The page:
While we are being regaled with unending reports on lost wealth, let's play Pollyanna and examine another aspect -- the unrecognized and offsetting gain in income.
Let's examine what the market crash does to the lifetime income of a couple that retired this year. With a market decline of more than one-third, a few months would appear to make a gigantic difference.
As you will soon see, it doesn't.
The world doesn't end. But it is a bit pinched.
Consider John and Jane Tipman. Both are 65. Between them, they'll receive $1,800 a month in Social Security benefits. They also own their $250,000 house free and clear. And they live in Texas, a state that has no income tax. Thinking about retiring this year, they kept $400,000 of their $600,000 company 401(k) plan in a balanced fund. The remainder was in company stock. Their intention: Invest all $600,000 in secure TIPS, Treasury Inflation-Protected Securities, retire early this year, and do it in an IRA rollover. TIPS were earning 2 percent over inflation.
Just to be safe, we're going to assume they live to be 100, an improbable event. If both die before that age, their estate will be some of their financial assets and their house. If they live to be 100, all they will leave will be their house.
How much would they have to spend each year for the rest of their lives? Using ESPlanner financial planning software, which uses dynamic programming to calculate a level consumption path, I found that they would have $35,498 a year to spend on consumption. They would also have another $6,500 a year to spend on real estate taxes and insurance. And they would have enough money to pay their income taxes and their ever-escalating Medicare premiums. Except for the Medicare premiums, which rise much faster, all their expenses are adjusted for a 3 percent inflation rate. All their spending is in dollars of constant purchasing power.
Now, suppose they had waited a few months. Between the broad market decline and a disastrous decline in their company stock, they lost $200,000.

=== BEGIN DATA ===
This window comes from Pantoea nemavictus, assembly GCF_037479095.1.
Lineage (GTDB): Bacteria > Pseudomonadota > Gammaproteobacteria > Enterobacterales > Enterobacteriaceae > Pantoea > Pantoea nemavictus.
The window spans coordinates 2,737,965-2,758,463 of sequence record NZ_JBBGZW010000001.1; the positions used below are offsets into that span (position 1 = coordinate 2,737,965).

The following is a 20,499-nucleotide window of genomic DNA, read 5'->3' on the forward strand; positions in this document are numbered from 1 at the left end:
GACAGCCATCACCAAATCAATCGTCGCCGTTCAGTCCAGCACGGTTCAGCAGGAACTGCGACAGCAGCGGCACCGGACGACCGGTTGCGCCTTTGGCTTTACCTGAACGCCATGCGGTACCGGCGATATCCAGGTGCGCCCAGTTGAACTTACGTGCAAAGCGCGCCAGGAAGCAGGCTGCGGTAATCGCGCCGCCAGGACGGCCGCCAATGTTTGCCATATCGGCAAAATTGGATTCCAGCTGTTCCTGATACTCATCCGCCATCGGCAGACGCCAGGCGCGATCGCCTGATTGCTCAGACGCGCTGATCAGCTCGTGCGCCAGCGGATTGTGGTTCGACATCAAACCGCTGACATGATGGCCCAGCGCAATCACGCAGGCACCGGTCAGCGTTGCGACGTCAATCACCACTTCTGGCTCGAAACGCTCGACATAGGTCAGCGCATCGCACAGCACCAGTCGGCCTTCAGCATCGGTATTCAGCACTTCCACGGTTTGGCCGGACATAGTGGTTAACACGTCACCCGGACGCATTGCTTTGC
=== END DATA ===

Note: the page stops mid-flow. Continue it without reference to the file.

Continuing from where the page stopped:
Talk about bad breaks.
But they still invest the remaining $400,000 in TIPS, now earning 2.8 percent over inflation.
So how much will their loss affect their retirement?
Answer: Not that much. They'll have $30,232 a year for consumption, $6,500 a year for real estate taxes and insurance, plus enough money to pay their income taxes and Medicare premiums. So in spite of losing a full third of their nest egg, nothing has happened to their standard of medical care, nothing has happened to their ability to support their house, and the money they can use for consumption spending has declined by only 15 percent.
Why so little?
One reason is obvious: Much of their income comes from Social Security. It softens the impact of lost savings.
But the impact is reduced for another reason as well. According to Federal Reserve data, while they were losing $200,000, the real return on TIPS was rising from 2 percent to 2.8 percent. That extra return works to offset some (but not all) of the $200,000 loss. If they were retiring at an earlier age, the loss of income would be still smaller.
Why? Because they'd have more years of higher real income ahead of them to offset the original loss of principal. Basically, the larger the increase in real return and the longer you have to receive that increase, the greater the offset for the loss of wealth.
You can see this most clearly by considering two extremes, the very old and the very young.
The very old have suffered an unrecoverable loss of wealth. The value of their assets is down, and they don't have the time for higher income to offset the loss.
The young, however, may enjoy a lifetime increase in consumption. First, they'll be able to buy a house at a lower price and spend less of their income financing the purchase. Second, like the Tipmans, they may enjoy higher earnings on their investments, but they'll have many more years of higher returns. More important, since they're starting with less in savings, the higher real return will offset any losses faster.
Don't get me wrong. I'm not arguing that everything is hunky-dory. But for many, it may not be as grim as it looks.
ON THE WEBYield histories for Treasury inflation-indexed securities: